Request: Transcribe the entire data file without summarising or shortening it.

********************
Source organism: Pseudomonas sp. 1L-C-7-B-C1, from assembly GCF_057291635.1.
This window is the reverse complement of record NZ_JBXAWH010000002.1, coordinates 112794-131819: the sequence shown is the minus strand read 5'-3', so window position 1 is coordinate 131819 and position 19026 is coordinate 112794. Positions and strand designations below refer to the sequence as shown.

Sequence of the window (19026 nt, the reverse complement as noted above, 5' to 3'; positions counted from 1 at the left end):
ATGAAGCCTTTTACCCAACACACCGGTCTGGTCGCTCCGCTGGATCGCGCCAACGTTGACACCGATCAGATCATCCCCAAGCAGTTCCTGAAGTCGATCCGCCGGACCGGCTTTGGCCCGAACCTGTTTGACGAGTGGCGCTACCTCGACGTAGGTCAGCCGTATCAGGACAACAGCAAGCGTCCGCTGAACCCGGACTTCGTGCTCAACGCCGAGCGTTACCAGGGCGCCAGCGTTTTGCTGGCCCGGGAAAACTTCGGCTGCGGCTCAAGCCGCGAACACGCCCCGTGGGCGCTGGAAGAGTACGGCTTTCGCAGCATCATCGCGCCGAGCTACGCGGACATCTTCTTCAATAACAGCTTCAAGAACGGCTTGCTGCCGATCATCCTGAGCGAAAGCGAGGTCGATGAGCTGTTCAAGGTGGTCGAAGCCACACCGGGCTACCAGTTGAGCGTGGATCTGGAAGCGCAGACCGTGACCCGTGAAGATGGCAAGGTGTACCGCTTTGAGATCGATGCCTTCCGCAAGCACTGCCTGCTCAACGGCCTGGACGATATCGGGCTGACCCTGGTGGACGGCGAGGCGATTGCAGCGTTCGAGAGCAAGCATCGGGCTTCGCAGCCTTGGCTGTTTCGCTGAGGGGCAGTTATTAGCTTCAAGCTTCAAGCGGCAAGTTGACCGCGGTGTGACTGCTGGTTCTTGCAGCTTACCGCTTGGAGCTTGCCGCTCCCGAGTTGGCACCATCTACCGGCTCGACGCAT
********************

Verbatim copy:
Source organism: Pseudomonas sp. 1L-C-7-B-C1, from assembly GCF_057291635.1.
This window is the reverse complement of record NZ_JBXAWH010000002.1, coordinates 112794-131819: the sequence shown is the minus strand read 5'-3', so window position 1 is coordinate 131819 and position 19026 is coordinate 112794. Positions and strand designations below refer to the sequence as shown.

Sequence of the window (19026 nt, the reverse complement as noted above, 5' to 3'; positions counted from 1 at the left end):
ATGAAGCCTTTTACCCAACACACCGGTCTGGTCGCTCCGCTGGATCGCGCCAACGTTGACACCGATCAGATCATCCCCAAGCAGTTCCTGAAGTCGATCCGCCGGACCGGCTTTGGCCCGAACCTGTTTGACGAGTGGCGCTACCTCGACGTAGGTCAGCCGTATCAGGACAACAGCAAGCGTCCGCTGAACCCGGACTTCGTGCTCAACGCCGAGCGTTACCAGGGCGCCAGCGTTTTGCTGGCCCGGGAAAACTTCGGCTGCGGCTCAAGCCGCGAACACGCCCCGTGGGCGCTGGAAGAGTACGGCTTTCGCAGCATCATCGCGCCGAGCTACGCGGACATCTTCTTCAATAACAGCTTCAAGAACGGCTTGCTGCCGATCATCCTGAGCGAAAGCGAGGTCGATGAGCTGTTCAAGGTGGTCGAAGCCACACCGGGCTACCAGTTGAGCGTGGATCTGGAAGCGCAGACCGTGACCCGTGAAGATGGCAAGGTGTACCGCTTTGAGATCGATGCCTTCCGCAAGCACTGCCTGCTCAACGGCCTGGACGATATCGGGCTGACCCTGGTGGACGGCGAGGCGATTGCAGCGTTCGAGAGCAAGCATCGGGCTTCGCAGCCTTGGCTGTTTCGCTGAGGGGCAGTTATTAGCTTCAAGCTTCAAGCGGCAAGTTGACCGCGGTGTGACTGCTGGTTCTTGCAGCTTACCGCTTGGAGCTTGCCGCTCCCGAGTTGGCACCATCTACCGGCTCGACGCAT